As much as I cheerfully kept my food blog going last year, I felt like I didn't cook all that much. Well, I did, but I didn't cook very many NEW recipes. I kept returning to old favourites over and over again, like chorizo pasta, peanut curry, coconut dhal and burrito bowls. Don't get me wrong, my parents wouldn't have minded if I'd made something different every night, but I minded. I didn't want to be under their feet all the time, so I relied heavily on batch cooking, which meant I'd spend a day once a month or so to fill up our freezer drawer with meals.
And it worked, but I missed what I love most about cooking - learning new skills, finding new flavours and experimenting with different things. So when we moved into our house, one of the first things I unpacked was my cookbooks. You see, having my own kitchen again is so much more than just space. It's having complete ownership of what's in the cupboards and the fridge, which sounds like a little thing, but when you're sharing that space it's sometimes hard to remember what's in there, or even to guarantee that what you left in there will still be there when you get home. We've all been in that position, right?
When we moved, I was convinced I wanted to replace the kitchen, but now I'm not so sure. Yeah, I'd love to replace the faux-wood cupboard doors with a calming cream, but it's actually a really good size with tons of storage, and lovely to cook in. I also get the impression it had hardly been used by the previous owner, apart from the oven which was pretty appalling. I attacked it with liberal amounts of Oven Pride (which I find terrifying but oh-so-satisfying) and it's much better, but I'm dreaming of replacing it eventually with a nice shiny hob (with no rust stains, the dream) and a big old oven. Currently eyeing up a nice cream double oven from Belling kitchen appliances, even though I'm not sure we can actually fit a double oven in. Oh well. One day I'll have my dream cream-and-wood farmhouse kitchen, I will. And until then, I must count my blessings, and remind myself that what we have now beats the oven we had in our flat by a long way, which was tiny, terrible, and only had one shelf. The wooorst.
Aaaanyway. I've already been racking up the new recipes since we moved. From curries to chilli to stew to meze, I'm loving experimenting again. I think my favourite new cookbook is one of Jamie Oliver's latest, Super Food Family Classics. You know when you just want to make EVERYTHING? That. Anyway, his beef and ale stew recipe is to diiiie for. He recommends serving it with mustard spiced pearl barley, but I serve it with mash, because I don't understand why you wouldn't have mash when you could have mash.
Here's my variation on it. It's pretty close to Jamie's, but I add a bit more beef and a bit more veg, and spend some time thickening it at the end, too. And I add mash. Did I mention the mash?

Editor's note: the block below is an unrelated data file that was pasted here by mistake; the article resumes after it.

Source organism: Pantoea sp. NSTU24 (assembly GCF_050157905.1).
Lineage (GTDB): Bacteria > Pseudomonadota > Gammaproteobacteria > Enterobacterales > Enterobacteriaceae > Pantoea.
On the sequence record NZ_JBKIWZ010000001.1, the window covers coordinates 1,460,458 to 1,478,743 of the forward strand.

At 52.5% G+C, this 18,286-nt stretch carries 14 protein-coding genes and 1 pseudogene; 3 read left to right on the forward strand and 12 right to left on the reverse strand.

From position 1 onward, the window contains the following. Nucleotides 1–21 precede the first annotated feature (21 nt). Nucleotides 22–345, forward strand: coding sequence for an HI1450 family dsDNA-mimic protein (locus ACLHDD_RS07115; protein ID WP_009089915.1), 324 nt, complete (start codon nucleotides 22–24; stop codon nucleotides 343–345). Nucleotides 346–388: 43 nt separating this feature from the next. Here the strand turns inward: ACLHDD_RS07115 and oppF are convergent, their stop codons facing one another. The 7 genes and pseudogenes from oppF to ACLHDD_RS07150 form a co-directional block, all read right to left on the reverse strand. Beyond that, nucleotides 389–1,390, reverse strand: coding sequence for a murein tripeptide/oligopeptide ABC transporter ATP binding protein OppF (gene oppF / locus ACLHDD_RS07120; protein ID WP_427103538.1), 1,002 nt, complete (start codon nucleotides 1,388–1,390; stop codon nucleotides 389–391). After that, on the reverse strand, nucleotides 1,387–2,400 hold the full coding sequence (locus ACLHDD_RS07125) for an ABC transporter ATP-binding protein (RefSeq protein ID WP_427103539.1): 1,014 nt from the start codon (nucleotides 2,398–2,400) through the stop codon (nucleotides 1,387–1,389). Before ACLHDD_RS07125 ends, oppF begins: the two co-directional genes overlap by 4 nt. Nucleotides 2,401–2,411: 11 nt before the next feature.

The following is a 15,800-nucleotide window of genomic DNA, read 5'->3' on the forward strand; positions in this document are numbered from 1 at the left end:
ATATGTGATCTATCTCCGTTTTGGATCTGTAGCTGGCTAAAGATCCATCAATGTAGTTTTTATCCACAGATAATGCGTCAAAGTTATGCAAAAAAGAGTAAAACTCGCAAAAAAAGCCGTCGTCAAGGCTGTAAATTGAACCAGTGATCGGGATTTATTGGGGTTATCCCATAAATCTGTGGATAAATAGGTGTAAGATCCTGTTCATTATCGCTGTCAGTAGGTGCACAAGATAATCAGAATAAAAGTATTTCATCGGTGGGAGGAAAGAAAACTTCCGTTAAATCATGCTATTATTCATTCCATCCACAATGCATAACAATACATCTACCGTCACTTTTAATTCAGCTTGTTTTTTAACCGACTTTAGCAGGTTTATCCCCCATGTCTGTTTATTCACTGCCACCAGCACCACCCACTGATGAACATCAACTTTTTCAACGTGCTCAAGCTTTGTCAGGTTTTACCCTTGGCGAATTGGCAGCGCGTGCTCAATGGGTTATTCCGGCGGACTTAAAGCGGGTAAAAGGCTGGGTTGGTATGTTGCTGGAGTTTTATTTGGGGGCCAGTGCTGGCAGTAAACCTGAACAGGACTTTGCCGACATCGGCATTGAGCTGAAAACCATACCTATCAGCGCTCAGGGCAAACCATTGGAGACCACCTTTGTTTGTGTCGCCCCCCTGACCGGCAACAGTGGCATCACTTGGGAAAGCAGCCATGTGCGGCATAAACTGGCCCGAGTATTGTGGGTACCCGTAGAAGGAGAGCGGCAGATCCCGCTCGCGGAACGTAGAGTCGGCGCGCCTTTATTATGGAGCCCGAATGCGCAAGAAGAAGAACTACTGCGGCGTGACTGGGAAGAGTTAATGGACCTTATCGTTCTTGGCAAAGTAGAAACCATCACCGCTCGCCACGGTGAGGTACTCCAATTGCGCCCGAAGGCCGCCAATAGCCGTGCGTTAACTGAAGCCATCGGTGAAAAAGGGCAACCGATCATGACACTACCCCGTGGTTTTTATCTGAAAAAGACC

Beef and Guinness Stew
(adapted from Jamie Oliver's Super Food Family Classics cookbook)
1 tbsp vegetable oil
100g silverskin pickled onions
1 large red onion
3 large carrots
4 sticks celery
15g fresh thyme
20g dried porcini mushrooms
800g braising, stewing or skirt steak
1 beef stock cube
1 litre water
220ml Guinness (half a can)
Cornflour, as required
250 cals / 4 Weight Watchers Smart Points (without mash)
2. Put the pan on a medium heat with a tablespoon of oil and the pickled onions. Peel and quarter the regular onion, then pull the quarters apart into petals and add to the pan.
3. Keep an eye on it, stirring regularly, while you slice the celery and carrots into 1/2cm thick, and chop the mushrooms into chunks.
4. Add it all to the pan, then strip the thyme leaves from the stem and add them too.
5. Allow everything to cook for around 10 minutes, stirring regularly, while you peel and chop the swede and finely chop the dried porcini (I used scissors to cut the porcini, because it was so tough!).
6. Stir both into the pan, then add the beef (if it's not already diced, chop into 3cm chunks).
7. Add the Guinness and crumble in the stock cube, now add the water. My pan wasn't quite big enough for a litre, so I just filled until I could fill no more.
8. Bring to a simmer, give everything a gentle stir, then cover with the lid and cook in the oven for two hours.
9. After two hours, transfer back to the hob and add 1-2 tbsp of cornflour slurry to the pan, and bring up to a simmer to thicken the sauce. Add more cornflour / water as required until you get to your desired consistency. I cooked it for about another 20 minutes to thicken it sufficiently.
10. Serve with green vegetables and mounds of buttery mashed potatoes. And a glass of red wine. You've earned it.
This is delicious. It's cosy and hearty and warming, but also packed with vegetables and really not unhealthy, even though it tastes like it should be. I made this yesterday when I had friends round for lunch - it's an excellent dish for entertaining, as it only uses one pot and you can keep it warm in the oven for as long as you need to. Plus, it even made a couple of portions for the freezer. Lovely.